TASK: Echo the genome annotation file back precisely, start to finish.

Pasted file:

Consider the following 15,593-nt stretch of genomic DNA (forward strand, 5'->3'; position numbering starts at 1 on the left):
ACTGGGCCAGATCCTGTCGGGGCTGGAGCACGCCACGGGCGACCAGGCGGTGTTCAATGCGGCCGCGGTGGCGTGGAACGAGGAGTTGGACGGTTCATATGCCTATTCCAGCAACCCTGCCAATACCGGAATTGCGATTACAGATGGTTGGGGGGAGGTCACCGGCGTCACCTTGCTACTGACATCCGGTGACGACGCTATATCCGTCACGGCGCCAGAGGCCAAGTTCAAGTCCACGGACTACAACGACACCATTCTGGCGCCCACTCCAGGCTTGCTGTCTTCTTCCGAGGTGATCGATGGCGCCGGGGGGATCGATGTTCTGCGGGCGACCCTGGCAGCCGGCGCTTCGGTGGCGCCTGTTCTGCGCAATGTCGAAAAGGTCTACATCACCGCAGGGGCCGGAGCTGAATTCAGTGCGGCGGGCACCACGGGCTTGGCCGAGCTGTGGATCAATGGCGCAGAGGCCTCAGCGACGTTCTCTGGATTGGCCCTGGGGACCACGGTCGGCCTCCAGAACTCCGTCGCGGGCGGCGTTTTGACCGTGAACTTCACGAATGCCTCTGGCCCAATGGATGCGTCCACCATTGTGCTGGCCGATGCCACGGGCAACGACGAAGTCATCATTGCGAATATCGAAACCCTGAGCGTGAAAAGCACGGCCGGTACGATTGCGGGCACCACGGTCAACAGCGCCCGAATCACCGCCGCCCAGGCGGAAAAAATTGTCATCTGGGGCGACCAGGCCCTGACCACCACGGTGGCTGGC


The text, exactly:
Consider the following 15,593-nt stretch of genomic DNA (forward strand, 5'->3'; position numbering starts at 1 on the left):
ACTGGGCCAGATCCTGTCGGGGCTGGAGCACGCCACGGGCGACCAGGCGGTGTTCAATGCGGCCGCGGTGGCGTGGAACGAGGAGTTGGACGGTTCATATGCCTATTCCAGCAACCCTGCCAATACCGGAATTGCGATTACAGATGGTTGGGGGGAGGTCACCGGCGTCACCTTGCTACTGACATCCGGTGACGACGCTATATCCGTCACGGCGCCAGAGGCCAAGTTCAAGTCCACGGACTACAACGACACCATTCTGGCGCCCACTCCAGGCTTGCTGTCTTCTTCCGAGGTGATCGATGGCGCCGGGGGGATCGATGTTCTGCGGGCGACCCTGGCAGCCGGCGCTTCGGTGGCGCCTGTTCTGCGCAATGTCGAAAAGGTCTACATCACCGCAGGGGCCGGAGCTGAATTCAGTGCGGCGGGCACCACGGGCTTGGCCGAGCTGTGGATCAATGGCGCAGAGGCCTCAGCGACGTTCTCTGGATTGGCCCTGGGGACCACGGTCGGCCTCCAGAACTCCGTCGCGGGCGGCGTTTTGACCGTGAACTTCACGAATGCCTCTGGCCCAATGGATGCGTCCACCATTGTGCTGGCCGATGCCACGGGCAACGACGAAGTCATCATTGCGAATATCGAAACCCTGAGCGTGAAAAGCACGGCCGGTACGATTGCGGGCACCACGGTCAACAGCGCCCGAATCACCGCCGCCCAGGCGGAAAAAATTGTCATCTGGGGCGACCAGGCCCTGACCACCACGGTGGCTGGC